Over 200 Nigerian Girls Still Missing

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CHIBOK, Nigeria — It has now been over three months since over 200 Nigerian school girls were kidnapped, and so far, despite global outrage and #BringBackOurGirls trending on Twitter, the vast majority are still not freed. This kidnapping is reflective of self-damaging attitudes held toward women’s education in both certain parts of Nigeria and the world.

The girls were taken by Boko Haram, a radical Islamist group with suspected ties to Al-Qaeda , on the night of April 14 in Chibok, Nigeria. Created in 2002 by Islamist cleric Muhammad Yusuf in the northern areas of Nigeria where both Islam and poverty predominate, many see this group as a reaction to the genuine governmental grievances by the people and the sharp wealth disparity of the Nigerian citizens. The avowed goal of the organization is to create a wholly radical Islamic state in Nigeria.

With the death of Yusuf in 2009, the group has become increasingly more violent with many civilians being targeted in attacks and is currently split into several diffuse factions. In 2013, the United States government declared Boko Haram and Ansaru a notable splinter group of the Boko Haram who, in 2013, kidnapped and killed international construction workers as foreign terrorist organizations.

The kidnapping then of the over 200 Nigerian girls was done in response to the Nigerian governmental campaigns against the Boko Haram, and the alleged capture of thousands of their members. With little being visibly done concerning the kidnapping, many see inactivity and incompetence as characterizing Goodluck Jonathon’s, the Nigerian president’s, responses to this crime. Since their kidnapping the bodies of two of the students were reportedly found. More recently, it has been reported that 63 of the girls escaped. However, despite this good news, this still leaves over 200 girls left in the care of the Boko Haram.

The specific targeting and kidnapping of female students, as well as the Boko Haram’s subsequent threats of selling them, reveal the harmful attitudes present toward women and women’s education. Boko Haram, which translates roughly to “Western education is sinful,” disagree with this education based on the radical Islam they espouse.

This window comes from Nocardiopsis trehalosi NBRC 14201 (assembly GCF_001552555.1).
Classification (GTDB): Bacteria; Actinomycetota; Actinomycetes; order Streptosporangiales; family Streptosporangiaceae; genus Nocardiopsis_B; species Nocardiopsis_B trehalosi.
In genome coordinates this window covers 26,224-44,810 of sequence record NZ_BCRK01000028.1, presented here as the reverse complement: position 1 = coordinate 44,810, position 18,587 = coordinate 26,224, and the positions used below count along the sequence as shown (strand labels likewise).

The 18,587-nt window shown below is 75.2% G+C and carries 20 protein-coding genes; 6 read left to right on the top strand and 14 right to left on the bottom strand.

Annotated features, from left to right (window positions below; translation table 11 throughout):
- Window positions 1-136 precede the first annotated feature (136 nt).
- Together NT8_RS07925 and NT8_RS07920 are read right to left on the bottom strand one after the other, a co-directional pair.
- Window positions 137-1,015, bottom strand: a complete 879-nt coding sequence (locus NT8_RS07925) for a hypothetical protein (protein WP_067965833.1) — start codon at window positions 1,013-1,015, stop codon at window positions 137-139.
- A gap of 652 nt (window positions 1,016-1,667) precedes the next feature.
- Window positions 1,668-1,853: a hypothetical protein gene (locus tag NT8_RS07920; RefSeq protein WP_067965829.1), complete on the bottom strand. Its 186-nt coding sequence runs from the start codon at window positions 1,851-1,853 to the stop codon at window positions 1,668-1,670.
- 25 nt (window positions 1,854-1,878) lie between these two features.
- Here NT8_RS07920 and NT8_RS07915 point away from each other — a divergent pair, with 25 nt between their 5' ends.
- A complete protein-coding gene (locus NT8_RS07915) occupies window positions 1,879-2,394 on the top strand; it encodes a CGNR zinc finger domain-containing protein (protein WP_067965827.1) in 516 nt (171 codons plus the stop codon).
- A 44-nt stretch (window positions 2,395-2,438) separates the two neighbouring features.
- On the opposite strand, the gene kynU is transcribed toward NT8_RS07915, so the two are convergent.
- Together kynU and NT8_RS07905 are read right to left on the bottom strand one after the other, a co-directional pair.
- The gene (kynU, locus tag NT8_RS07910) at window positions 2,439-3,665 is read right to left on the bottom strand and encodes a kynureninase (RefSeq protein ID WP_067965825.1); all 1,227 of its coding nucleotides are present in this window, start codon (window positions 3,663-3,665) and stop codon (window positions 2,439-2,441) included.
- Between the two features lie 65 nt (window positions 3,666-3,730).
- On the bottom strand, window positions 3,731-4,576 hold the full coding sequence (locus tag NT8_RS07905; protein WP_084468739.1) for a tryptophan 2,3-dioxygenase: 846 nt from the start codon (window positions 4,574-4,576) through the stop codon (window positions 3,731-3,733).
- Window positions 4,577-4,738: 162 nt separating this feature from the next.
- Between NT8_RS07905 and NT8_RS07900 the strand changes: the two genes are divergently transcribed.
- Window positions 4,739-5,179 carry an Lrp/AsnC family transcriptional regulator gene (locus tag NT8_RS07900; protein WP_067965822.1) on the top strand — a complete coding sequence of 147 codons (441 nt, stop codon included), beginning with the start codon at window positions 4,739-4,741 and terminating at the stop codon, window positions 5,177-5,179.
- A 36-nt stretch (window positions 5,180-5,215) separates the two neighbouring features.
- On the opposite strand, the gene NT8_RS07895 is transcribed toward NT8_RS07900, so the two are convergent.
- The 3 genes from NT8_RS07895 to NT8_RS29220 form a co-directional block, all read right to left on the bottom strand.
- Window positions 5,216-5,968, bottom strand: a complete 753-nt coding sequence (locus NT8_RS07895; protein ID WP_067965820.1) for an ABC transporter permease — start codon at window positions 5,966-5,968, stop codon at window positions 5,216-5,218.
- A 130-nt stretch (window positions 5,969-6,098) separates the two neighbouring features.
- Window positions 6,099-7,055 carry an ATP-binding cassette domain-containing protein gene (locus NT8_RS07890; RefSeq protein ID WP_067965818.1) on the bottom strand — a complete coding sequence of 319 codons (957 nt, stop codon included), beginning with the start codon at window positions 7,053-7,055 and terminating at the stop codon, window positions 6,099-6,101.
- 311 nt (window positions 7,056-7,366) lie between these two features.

The Independent, a British newspaper, reports that in the poorer northern regions of Nigeria roughly 50 percent of the girls are married before they turn 15 years old. With girls becoming brides at such a young age, their continued education becomes an impossibility and shows a the lack of emphasis on it in general in the region. Women are, according to the attitudes present, meant to be wives and mothers and not scholars.

However, as Michelle Obama, wife of U.S. President Barack Obama, states in a talk on the matter, “What has been going on in Nigeria is a tragic reminder of the challenges that young girls all over the world are facing trying to get an education.” This kidnapping is simply the most visible attack in a long series of attacks on women’s education throughout the world.

Meanwhile, the benefits of women’s education are manifold. The USAID, which invests $1 billion each year from the U.S. government in lower income countries for promoting equal opportunities for both sexes in education, reports that “a girl who completes basic education is three times less likely to contract HIV/AIDS” and that “educated women re-invest 90 percent of their income in their family.”

Furthermore, they report that children born to literate mothers are over half as likely to survive past the age of 5 years old. From this, one can see that the education of women comes with clear and proven benefits to the public health and economy of a nation. Global poverty and the spread of the diseases both can be combatted through the emphasis on education for both sexes.

Clearly then, there is a correlation between the wealth of a nation and the education of the female sex. Ironically, the same conditions which spawned the Boko Haram, the desperate poverty and inequality of Northern Nigeria, are exactly what the further education and emphasizing of education of women in Nigeria can combat. By empowering women with education, nations empower themselves. As Michelle Obama said rather succinctly while talking on this matter, “Countries are stronger when their women and girls are educated.”

For now, however, the education of girls is still woefully inadequate in Northern Nigeria and many parts of the world, with it being underdeveloped and underemphasized. And as for the majority of the over 200 Nigerian girls, they are still missing.

Albert Cavallaro

Sources: CFR, US Department of State, The Independent, NPR, Time, USAID, CNN 1, CNN 2, NBC News
Photo: The Columbian

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